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SDX-900 vs EX-1 for a documentary.


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#1 Antonio Cisneros

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Posted 02 July 2009 - 01:23 AM

Hey All

In about a month I have a documentary shoot on a modern artist. The colors in her art are so intense and vibrant I've been worried which camera I should pick. Originally I opted to shoot super 16mm but that was shot down because of budget. Now I'm stuck between shooting the SDX-900 or the EX-1. The final output of the film will be standard definition DVDs and the web. We aren't planning to do any HD output of the final product.

I would love to hear some opinions on whether to downgrade from HD to SD or to go with a SD camera with a greater color space and bit information. What would look better for the final output?

Thanks!
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#2 Adrian Sierkowski

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Posted 02 July 2009 - 07:08 AM

If HD is not an option @ all for final viewing I'd go with the SDX, for the larger chips and better glass (generally). No matter what you do you'll be dealing with NTSC colors in the end, as you're making a DVD of it all; so it'll end up in the SD color space. I'd think the SDX would give you better results, overall for something like this (though don't get me wrong, I own an EX1 and thoroughly enjoy shooting with her.)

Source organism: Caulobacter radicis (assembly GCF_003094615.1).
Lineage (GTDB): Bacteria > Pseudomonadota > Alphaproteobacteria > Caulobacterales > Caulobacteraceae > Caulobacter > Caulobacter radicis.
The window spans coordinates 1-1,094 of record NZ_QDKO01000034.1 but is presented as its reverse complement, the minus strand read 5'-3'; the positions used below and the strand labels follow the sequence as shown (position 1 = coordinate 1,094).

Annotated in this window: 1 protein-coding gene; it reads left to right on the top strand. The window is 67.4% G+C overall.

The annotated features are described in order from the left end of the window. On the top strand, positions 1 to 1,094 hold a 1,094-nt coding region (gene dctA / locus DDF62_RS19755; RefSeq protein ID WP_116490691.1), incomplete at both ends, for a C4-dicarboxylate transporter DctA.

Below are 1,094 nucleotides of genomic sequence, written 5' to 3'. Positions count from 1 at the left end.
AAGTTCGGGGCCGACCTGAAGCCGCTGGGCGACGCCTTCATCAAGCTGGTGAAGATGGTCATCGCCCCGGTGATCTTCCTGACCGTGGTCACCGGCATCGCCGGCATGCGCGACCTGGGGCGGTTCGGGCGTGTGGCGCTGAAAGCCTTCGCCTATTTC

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#3 David Cronin

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Posted 02 July 2009 - 12:08 PM

so it'll end up in the SD color space. I'd think the SDX would give you better results, overall for something like this (though don't get me wrong, I own an EX1 and thoroughly enjoy shooting with her.)


Adrian,
I would agree with you fully I found the difference in panasonic and sony basically to be entirely based on need. If you want color panasonic camera's, I feel, do an excellent job of cramming lots of information into the small space available in SD.
One thing that sold me was while doing color correction for my own film at matchframe, I was able to see a little bit of footage of a Bela Fleck documentary Throw Down Your Heart Movie LINK.
The colorist and myself were both pretty impressed by the color quality and the project was shot on a mini DV with a panasonic DVX 100b.
Sony's I think have a place, but its not so much in color as it is in reality. It captures what I would call "the new york" look well. It's a little more gentle and true in the darks.

One thing I would note, no matter what you shoot with save some money and take advantage of a professional colorist. There a must in a project like this.

Best,

David
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#4 Adrian Sierkowski

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Posted 02 July 2009 - 12:25 PM

Most certainly, as David mentions, go for a pro colorist. I can't stress enough the value of their contributions to really giving any piece that professional finished quality. I am a little spoiled in that a good deal of the stuff I've done has been in the very capable hands of a few trusted colorists. They, like editors, I feel, are often the unsung heros which make a film project truly a pleasure to watch.
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